Another tip to help you save for your future is by ensuring that the money gets to be deposited in your account directly. Automated saving means that every month, a certain amount of money is deposited directly into your account. It is like a deduction for loan repayment.
This way, you won’t miss a single payment session because you don’t have the chance to choose between whether to save or not. With time, you will get used to the fact that a certain amount of your salary goes to your saving, which helps you become better at saving.
Choose accounts that penalize you for withdrawals
Once you have made efforts to ensure that you save every month, the next thing is to make sure you do not withdraw the amount that you have saved. One of the ways to do this is to work with forced savings accounts that impose a penalty for withdrawals that you make. It some charge very high penalties and all of these are aimed at discouraging you from withdrawing the amount that you have already saved.
Save your windfalls after you have paid down your debts
In case you receive a windfall, pay your debts first and then save what remains. Windfalls can really help you make a significant progress towards your saving goal. Take full advantage of unexpected amount of money like inheritance, a raise or a gift among other things.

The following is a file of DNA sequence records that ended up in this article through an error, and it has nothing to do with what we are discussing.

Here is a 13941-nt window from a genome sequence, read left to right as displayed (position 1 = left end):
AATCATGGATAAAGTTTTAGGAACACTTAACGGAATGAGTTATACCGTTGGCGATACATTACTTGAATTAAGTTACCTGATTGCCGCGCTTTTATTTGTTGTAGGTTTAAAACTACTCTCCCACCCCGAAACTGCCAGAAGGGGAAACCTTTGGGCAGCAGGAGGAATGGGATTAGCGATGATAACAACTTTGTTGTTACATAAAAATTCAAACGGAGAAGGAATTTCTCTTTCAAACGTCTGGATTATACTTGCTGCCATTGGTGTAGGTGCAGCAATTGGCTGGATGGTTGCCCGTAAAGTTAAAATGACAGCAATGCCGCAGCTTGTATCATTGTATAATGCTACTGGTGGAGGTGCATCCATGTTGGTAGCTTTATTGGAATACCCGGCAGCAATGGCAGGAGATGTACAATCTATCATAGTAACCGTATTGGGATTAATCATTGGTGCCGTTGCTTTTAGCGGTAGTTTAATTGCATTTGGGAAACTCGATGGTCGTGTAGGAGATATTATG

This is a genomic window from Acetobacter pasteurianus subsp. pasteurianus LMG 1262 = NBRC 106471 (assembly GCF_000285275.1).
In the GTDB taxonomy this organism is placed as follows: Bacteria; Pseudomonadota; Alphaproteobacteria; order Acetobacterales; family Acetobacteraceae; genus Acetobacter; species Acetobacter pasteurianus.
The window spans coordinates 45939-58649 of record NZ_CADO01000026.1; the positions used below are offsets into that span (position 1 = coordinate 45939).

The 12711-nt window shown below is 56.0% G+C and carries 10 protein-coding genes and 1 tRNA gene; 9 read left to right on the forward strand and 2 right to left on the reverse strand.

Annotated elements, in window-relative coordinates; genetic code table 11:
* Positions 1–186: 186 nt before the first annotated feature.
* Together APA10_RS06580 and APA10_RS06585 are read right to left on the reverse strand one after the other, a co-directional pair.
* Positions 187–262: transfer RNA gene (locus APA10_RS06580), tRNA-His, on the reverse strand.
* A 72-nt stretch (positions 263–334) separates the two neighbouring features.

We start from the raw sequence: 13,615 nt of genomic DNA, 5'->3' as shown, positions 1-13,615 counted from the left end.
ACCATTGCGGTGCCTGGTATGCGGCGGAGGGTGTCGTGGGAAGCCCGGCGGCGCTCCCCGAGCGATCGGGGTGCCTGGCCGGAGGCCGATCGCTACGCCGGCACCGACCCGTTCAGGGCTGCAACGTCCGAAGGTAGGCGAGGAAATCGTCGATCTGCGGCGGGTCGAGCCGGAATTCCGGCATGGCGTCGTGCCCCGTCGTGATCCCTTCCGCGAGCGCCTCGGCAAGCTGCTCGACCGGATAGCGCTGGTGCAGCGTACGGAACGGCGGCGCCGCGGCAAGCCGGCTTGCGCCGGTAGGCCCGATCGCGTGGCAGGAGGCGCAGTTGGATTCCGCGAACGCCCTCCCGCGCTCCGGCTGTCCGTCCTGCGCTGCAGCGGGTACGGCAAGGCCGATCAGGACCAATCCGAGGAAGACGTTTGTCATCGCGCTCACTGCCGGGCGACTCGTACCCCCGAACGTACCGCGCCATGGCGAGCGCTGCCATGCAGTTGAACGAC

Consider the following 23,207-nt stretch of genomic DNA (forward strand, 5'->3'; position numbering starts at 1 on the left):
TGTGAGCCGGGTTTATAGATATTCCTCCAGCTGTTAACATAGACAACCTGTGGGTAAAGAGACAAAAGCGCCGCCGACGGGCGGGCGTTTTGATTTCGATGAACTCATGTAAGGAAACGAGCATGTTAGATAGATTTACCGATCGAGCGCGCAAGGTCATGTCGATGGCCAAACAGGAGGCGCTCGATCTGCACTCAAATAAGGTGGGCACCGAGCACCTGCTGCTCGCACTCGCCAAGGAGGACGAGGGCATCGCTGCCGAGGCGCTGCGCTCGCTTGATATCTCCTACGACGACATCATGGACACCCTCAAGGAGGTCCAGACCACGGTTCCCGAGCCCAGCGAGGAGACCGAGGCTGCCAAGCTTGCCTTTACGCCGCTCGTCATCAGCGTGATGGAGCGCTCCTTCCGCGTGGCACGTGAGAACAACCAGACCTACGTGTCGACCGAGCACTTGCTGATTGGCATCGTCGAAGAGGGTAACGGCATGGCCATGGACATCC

How to get the best from forced saving accounts
Meet deposit and minimum balance requirements
Most of forced deposit accounts will require that you make a certain minimum deposit into your account. Some require that you maintain a minimum balance. If you open one of such accounts, you must be prepared to meet these requirements. This is because failure to doing so will result to missing on benefits or being hit with extra fees.
Don’t put too much into the account
With forced saving accounts, the more you deposit, the greater your savings will grow. But you need to remember that once you make these deposits, you won’t be able to access them. If you do, you will have to contend with very high penalties.
Before you put money into these accounts, you need to first ensure that you have set aside enough money to meet your everyday expense needs. This ensures that you do not get penalized and also make the most of your forced savings accounts.
You also need to remember that most accounts that have bonus interest tend to have caps. Once you reach these caps, the interest rate will decrease. This cap often lies in the region of $200,000-$250,000 mark in most banks. So you won’t be gaining a lot if you continue saving a lot of money despite reaching the set limit.
The first step to securing your financial future is to start saving. But saving itself is not often easy. Many people simply cannot keep up saving every month because there is nothing that forces them to save. Also, too many times, you will be faced with temptations that force you to dip into your saved fund.
To ensure that you save money every month and don’t go back to withdraw the money, you need to consider forced saving. This type of saving scheme encourages you to save monthly by imposing severe penalties to you if you don’t.
The accounts also offer attractive interest rates to encourage members to save more. And to dissuade people from withdrawing what has been saved, some accounts also impose penalties for every withdrawal.